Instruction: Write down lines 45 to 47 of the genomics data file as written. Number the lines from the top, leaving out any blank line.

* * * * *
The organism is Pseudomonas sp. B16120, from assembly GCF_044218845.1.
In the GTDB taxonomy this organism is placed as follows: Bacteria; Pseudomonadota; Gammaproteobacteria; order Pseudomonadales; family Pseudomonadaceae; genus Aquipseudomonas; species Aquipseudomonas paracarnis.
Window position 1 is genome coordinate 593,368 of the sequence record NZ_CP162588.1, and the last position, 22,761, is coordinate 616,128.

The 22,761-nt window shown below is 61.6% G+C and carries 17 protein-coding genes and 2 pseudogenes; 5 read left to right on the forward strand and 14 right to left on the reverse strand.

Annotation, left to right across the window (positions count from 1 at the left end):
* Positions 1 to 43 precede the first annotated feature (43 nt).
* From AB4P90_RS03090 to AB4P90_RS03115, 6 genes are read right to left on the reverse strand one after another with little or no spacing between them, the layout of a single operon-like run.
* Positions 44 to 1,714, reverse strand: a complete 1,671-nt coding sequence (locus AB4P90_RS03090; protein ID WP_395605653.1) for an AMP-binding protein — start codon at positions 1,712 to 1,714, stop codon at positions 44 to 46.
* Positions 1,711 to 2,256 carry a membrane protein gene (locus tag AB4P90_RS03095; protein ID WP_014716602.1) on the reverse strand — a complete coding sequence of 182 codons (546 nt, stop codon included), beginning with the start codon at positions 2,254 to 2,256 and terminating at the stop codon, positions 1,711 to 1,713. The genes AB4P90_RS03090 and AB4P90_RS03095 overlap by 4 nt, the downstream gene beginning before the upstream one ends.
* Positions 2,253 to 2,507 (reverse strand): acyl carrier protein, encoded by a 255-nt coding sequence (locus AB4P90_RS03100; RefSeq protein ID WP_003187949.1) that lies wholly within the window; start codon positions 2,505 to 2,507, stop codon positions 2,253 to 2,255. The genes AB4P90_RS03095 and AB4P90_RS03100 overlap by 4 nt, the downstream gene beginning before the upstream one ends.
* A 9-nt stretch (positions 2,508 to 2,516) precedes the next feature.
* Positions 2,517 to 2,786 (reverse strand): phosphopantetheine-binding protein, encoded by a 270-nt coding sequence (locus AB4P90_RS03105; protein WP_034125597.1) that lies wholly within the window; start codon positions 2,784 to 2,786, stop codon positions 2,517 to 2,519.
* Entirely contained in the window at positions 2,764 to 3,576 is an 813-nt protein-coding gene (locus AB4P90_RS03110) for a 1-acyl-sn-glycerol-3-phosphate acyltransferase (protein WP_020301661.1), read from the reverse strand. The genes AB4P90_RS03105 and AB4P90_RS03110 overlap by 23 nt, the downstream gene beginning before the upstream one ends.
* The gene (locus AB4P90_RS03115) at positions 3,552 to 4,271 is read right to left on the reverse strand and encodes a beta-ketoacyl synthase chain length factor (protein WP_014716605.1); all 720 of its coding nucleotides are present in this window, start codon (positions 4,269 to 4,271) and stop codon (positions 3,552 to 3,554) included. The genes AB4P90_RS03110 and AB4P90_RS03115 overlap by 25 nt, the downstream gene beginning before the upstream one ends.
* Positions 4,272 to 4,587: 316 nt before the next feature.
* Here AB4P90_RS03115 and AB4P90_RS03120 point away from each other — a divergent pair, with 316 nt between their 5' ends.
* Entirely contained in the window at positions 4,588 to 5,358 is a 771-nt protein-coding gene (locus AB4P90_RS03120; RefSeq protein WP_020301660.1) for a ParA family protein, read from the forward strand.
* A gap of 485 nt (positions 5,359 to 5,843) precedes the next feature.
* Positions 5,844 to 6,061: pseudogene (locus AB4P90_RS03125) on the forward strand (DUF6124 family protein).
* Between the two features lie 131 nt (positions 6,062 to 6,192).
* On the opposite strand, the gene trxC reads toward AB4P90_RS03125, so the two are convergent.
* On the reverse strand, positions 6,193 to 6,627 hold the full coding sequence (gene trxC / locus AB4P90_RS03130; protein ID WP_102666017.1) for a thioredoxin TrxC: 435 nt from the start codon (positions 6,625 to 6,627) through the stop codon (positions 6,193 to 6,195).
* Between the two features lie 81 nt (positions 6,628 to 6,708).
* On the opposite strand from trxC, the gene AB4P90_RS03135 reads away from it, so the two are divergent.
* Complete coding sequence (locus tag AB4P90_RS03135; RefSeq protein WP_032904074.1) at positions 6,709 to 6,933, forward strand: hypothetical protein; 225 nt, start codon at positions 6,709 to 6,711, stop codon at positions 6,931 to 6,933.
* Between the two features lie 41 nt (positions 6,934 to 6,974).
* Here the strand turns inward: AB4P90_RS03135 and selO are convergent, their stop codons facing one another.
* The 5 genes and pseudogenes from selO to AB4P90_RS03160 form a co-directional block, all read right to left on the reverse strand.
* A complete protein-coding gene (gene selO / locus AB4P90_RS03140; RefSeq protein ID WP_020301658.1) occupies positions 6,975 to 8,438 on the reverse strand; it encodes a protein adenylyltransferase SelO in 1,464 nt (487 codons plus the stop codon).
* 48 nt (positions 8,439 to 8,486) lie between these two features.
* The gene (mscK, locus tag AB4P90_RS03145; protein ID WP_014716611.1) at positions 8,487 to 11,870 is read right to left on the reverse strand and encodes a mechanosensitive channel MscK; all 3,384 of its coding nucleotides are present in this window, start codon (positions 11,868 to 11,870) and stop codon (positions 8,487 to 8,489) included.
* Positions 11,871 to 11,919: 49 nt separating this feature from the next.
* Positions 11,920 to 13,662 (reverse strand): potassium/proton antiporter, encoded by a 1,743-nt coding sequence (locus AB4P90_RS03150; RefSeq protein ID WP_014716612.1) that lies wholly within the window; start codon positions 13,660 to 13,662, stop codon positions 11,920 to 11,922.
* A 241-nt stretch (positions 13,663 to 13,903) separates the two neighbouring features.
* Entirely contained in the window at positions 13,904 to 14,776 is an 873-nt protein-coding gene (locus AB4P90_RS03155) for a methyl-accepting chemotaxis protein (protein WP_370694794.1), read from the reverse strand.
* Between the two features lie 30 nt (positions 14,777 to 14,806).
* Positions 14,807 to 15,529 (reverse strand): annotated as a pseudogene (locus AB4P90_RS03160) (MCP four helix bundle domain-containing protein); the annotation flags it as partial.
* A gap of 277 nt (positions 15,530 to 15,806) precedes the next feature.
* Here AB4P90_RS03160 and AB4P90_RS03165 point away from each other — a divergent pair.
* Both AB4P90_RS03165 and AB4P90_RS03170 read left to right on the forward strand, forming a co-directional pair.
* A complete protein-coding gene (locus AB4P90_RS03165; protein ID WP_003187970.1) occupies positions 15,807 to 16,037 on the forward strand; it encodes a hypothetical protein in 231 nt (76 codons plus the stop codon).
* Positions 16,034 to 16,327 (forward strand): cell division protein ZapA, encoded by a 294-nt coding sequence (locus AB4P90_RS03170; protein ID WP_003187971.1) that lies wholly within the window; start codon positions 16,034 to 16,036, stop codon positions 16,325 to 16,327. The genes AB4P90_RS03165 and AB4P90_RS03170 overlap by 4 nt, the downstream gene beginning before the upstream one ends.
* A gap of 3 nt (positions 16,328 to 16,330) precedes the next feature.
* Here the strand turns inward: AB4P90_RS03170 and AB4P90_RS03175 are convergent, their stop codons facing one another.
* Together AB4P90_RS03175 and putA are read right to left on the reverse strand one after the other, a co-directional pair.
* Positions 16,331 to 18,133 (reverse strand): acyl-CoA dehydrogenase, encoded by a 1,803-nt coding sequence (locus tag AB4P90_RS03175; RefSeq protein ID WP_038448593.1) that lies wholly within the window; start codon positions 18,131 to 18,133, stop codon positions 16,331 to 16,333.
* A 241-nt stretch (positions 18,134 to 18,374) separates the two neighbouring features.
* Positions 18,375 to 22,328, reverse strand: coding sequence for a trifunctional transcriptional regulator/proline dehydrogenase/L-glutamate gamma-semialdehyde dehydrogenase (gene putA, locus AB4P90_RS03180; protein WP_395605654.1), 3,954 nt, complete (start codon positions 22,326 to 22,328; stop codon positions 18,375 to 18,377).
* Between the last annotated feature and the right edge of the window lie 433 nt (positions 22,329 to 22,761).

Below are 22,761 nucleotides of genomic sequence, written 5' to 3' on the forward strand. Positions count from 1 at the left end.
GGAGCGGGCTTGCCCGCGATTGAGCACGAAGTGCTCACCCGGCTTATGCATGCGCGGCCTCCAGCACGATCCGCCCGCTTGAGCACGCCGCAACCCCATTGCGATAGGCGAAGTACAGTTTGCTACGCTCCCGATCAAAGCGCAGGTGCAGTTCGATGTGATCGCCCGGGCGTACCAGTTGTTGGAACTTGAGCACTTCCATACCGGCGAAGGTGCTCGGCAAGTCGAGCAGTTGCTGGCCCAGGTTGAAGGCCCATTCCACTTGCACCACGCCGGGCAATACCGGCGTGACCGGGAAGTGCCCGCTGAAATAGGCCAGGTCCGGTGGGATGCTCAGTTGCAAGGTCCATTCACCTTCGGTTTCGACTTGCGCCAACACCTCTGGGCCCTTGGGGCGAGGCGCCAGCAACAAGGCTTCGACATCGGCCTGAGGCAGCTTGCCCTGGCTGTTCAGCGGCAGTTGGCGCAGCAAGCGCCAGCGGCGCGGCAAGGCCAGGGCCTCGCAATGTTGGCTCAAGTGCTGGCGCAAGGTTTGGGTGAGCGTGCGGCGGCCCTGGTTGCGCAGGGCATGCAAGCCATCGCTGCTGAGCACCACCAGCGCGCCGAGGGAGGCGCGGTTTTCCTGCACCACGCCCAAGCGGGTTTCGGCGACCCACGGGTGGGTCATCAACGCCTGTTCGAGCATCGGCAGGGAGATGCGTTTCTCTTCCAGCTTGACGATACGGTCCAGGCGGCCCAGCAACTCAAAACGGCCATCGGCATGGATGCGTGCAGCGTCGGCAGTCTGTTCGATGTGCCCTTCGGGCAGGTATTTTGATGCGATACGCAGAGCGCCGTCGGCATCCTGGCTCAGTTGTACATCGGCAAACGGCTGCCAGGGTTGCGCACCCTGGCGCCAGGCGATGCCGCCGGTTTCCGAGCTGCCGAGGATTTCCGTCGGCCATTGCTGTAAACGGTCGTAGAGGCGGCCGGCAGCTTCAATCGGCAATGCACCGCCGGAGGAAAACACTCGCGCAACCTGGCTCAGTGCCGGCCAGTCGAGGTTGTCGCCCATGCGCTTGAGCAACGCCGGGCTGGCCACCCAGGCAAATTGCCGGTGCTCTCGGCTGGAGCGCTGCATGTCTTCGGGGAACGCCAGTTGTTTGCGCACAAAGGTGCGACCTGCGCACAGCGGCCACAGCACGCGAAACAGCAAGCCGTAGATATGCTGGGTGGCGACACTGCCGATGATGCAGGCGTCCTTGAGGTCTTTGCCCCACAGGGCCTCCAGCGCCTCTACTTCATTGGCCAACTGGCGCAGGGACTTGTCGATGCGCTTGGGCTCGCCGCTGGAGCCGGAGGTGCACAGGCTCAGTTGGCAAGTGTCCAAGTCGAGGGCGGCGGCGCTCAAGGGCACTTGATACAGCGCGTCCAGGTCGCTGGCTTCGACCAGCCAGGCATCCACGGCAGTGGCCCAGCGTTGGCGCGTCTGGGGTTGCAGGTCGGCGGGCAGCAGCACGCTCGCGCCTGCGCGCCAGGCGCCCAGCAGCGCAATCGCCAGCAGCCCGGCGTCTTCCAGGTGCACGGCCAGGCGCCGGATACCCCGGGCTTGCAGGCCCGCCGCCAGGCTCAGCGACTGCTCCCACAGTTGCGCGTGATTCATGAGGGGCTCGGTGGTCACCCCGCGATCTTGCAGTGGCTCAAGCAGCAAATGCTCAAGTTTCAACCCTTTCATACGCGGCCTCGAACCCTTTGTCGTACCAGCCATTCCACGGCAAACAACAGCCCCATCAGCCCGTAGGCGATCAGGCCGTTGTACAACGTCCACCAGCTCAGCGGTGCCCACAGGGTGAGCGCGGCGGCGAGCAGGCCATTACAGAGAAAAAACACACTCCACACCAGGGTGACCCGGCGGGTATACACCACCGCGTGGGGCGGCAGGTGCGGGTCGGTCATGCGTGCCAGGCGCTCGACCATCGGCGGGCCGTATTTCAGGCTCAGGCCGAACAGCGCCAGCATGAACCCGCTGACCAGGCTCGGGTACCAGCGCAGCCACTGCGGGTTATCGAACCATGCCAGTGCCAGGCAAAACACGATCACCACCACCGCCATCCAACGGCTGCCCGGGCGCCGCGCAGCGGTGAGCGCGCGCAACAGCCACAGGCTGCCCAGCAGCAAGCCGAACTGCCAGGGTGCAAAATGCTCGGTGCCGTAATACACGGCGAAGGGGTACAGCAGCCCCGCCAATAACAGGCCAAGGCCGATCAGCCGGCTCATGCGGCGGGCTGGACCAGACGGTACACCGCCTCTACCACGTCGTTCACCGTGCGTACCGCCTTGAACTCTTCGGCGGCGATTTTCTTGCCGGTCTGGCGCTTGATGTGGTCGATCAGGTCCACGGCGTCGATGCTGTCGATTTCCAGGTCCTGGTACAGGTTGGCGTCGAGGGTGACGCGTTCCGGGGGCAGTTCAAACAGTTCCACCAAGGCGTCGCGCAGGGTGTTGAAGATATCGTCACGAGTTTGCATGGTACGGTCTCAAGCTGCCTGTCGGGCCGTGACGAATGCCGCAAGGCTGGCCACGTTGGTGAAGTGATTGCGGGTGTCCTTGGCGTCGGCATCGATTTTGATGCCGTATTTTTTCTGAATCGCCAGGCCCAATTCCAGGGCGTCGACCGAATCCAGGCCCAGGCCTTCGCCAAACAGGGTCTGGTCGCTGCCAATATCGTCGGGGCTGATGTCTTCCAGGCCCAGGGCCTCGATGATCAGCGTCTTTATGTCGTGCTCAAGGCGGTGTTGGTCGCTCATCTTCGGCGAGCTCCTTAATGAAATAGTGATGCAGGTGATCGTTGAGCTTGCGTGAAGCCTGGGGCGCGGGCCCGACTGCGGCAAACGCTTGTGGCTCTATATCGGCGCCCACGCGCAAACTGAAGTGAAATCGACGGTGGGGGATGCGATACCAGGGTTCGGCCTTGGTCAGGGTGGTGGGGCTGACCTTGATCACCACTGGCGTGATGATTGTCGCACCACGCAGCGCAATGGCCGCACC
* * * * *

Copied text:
* Together AB4P90_RS03175 and putA are read right to left on the reverse strand one after the other, a co-directional pair.
* Positions 16,331 to 18,133 (reverse strand): acyl-CoA dehydrogenase, encoded by a 1,803-nt coding sequence (locus tag AB4P90_RS03175; RefSeq protein ID WP_038448593.1) that lies wholly within the window; start codon positions 18,131 to 18,133, stop codon positions 16,331 to 16,333.
* A 241-nt stretch (positions 18,134 to 18,374) separates the two neighbouring features.